Manitoba daycare COVID-19 exposure list lacking: providers
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Hey there, time traveller!
This article was published 21/12/2020 (717 days ago), so information in it may no longer be current.
Manitoba is not posting every COVID-19 case connected to a child-care facility on its running list of exposures — leaving daycare operators, parents and the general public with little insight into how widespread exposures are in such spaces.
Marie Rosset took note of the few exposures listed earlier this month. Despite her daily refreshes of the province’s school and child-care case webpage, she could not find her facility, Le P’tit Bonheur Inc., on it.
Rosset said she felt both relieved her centre wasn’t named and anxious — the latter, which has prevailed, because of concerns about transparency.
“To us, it’s important that people know that there is risk sending your child to daycare and that, however much we work hard at controlling it, there’s still cases,” said Rosset, who oversees operations of the St. Boniface centre.
Much like school case notifications, child-care exposures are being posted inconsistently, if at all.
“If all close contacts can be identified and notified, a public exposure notice is not needed,” a provincial spokesperson said in a statement, in which they stated the province has not stopped listing exposures in such settings.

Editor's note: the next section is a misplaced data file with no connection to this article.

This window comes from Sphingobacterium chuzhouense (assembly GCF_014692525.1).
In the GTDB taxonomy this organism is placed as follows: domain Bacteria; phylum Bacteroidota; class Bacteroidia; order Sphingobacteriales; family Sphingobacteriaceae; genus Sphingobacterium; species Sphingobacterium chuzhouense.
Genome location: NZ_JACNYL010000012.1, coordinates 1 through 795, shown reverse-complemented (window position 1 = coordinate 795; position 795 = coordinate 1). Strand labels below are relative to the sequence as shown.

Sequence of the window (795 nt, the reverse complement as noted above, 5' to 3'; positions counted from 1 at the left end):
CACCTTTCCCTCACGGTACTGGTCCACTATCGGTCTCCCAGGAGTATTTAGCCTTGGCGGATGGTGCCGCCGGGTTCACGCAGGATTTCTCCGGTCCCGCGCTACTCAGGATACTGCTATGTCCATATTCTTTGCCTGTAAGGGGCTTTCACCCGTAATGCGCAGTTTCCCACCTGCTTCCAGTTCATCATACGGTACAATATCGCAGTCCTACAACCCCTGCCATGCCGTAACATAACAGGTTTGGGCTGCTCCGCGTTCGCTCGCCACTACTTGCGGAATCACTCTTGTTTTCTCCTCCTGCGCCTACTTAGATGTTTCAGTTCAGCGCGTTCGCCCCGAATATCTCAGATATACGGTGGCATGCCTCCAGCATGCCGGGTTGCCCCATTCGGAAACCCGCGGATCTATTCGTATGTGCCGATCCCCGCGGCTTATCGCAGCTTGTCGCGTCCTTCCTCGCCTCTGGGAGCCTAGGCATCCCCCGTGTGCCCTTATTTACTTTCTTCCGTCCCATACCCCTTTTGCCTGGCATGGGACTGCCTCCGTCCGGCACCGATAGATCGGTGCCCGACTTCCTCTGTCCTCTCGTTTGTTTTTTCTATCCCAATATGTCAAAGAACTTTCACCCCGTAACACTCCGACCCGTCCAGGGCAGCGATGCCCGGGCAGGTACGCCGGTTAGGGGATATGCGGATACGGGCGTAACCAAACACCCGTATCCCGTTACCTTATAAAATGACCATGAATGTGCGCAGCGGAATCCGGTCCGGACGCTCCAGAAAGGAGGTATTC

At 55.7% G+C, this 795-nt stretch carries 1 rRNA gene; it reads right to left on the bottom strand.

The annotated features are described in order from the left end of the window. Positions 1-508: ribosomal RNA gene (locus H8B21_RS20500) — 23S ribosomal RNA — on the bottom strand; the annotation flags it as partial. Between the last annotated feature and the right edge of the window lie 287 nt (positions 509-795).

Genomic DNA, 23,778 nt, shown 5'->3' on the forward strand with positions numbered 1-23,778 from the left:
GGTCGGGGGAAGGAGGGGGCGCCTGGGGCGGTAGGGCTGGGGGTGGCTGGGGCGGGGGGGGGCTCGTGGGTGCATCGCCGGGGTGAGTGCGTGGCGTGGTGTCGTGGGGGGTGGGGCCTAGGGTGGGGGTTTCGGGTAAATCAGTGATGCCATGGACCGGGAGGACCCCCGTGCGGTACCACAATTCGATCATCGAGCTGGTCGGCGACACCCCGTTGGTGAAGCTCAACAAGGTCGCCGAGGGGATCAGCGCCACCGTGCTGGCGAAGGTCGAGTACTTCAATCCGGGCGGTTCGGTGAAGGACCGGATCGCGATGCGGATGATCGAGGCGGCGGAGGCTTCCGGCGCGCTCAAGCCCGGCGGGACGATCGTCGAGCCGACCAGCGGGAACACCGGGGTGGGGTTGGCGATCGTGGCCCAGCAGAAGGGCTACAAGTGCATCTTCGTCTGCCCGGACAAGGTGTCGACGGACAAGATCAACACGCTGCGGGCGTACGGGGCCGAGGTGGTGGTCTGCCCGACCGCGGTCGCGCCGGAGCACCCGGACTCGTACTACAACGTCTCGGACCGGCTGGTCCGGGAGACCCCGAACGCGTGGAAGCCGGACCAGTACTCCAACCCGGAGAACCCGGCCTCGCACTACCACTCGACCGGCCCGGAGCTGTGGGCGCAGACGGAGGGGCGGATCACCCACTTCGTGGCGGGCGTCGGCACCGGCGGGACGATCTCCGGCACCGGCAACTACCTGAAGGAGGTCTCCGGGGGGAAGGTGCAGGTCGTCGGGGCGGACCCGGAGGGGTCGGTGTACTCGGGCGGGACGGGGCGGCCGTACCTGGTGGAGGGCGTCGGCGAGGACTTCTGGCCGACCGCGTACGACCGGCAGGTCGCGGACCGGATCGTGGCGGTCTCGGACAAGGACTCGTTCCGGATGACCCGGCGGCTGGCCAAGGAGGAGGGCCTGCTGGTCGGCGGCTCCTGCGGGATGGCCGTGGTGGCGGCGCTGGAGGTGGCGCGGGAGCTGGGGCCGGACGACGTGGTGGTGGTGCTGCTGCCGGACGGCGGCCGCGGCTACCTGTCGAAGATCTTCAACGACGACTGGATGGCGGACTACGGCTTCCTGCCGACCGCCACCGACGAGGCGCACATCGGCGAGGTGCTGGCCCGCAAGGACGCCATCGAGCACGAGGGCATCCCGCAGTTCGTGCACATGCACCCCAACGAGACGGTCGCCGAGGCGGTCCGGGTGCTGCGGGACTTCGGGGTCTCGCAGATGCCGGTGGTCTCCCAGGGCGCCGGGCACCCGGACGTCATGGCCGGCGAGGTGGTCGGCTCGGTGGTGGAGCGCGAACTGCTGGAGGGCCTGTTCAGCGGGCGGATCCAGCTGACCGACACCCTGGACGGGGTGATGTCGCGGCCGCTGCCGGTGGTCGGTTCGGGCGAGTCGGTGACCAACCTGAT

The spokesperson did not provide a breakdown of cases in daycares as requested Monday, instead only noting there is a single current outbreak.
Carpathia Children’s Centre Inc. — the site of the first daycare outbreak — has not been reported on the exposure site. Before an exposure at Montessori Academy on Dec. 4 was reported, the most recent cases were from early November.
A public spreadsheet of school and child-care cases, authored by an anonymous parent who draws from public health, crowdsourcing and news reports, shows there have been at least 32 cases in Winnipeg daycares this year. As of Monday afternoon, Rosset’s facility was not included.
A staff member showed up to Le P’tit Bonheur on Dec. 2 with a headache, Rosset said, adding she immediately asked the employee — who, at the time, believed it was a symptom of a pre-existing condition, go home and get tested.
Rosset said she was contacted by the employee several days later, after their positive test result came back, to begin contact tracing and update families; 14 children and four employees were asked to self-isolate.
“I don’t want people to either think that I’m hiding it,” Rosset said Monday, recalling what prompted her to ask other directors about their experiences in a private Facebook group. The online response was overwhelming, with many directors echoing similar experiences, she said.
“I don’t think it’s anything that should be hidden or that people should be ashamed of if we do get a case,” said Tracy Cosser, executive director of Can You Imagine Inc. “We’re doing everything that we’re supposed to do.”
Current requirements for facilities include capping student groups at 30 and ensuring physical distancing during nap and snack times.
The president-elect of the Manitoba Child Care Association said she is torn about public reporting practices, citing a need to keep facility families informed while limiting unnecessary panic, given there has been minimal transmission in such spaces.
No matter the chosen practice, centres want clarity about exposure reporting, said Lynda Raible, who operates Earl Grey Children’s Centre Inc.
When Raible’s Fort Rouge centre had a case this fall, the province published exposure notices about the daycare and neighbouring school — leading the public to believe there could have been more than one case, when in fact, Raible said, it was a single student.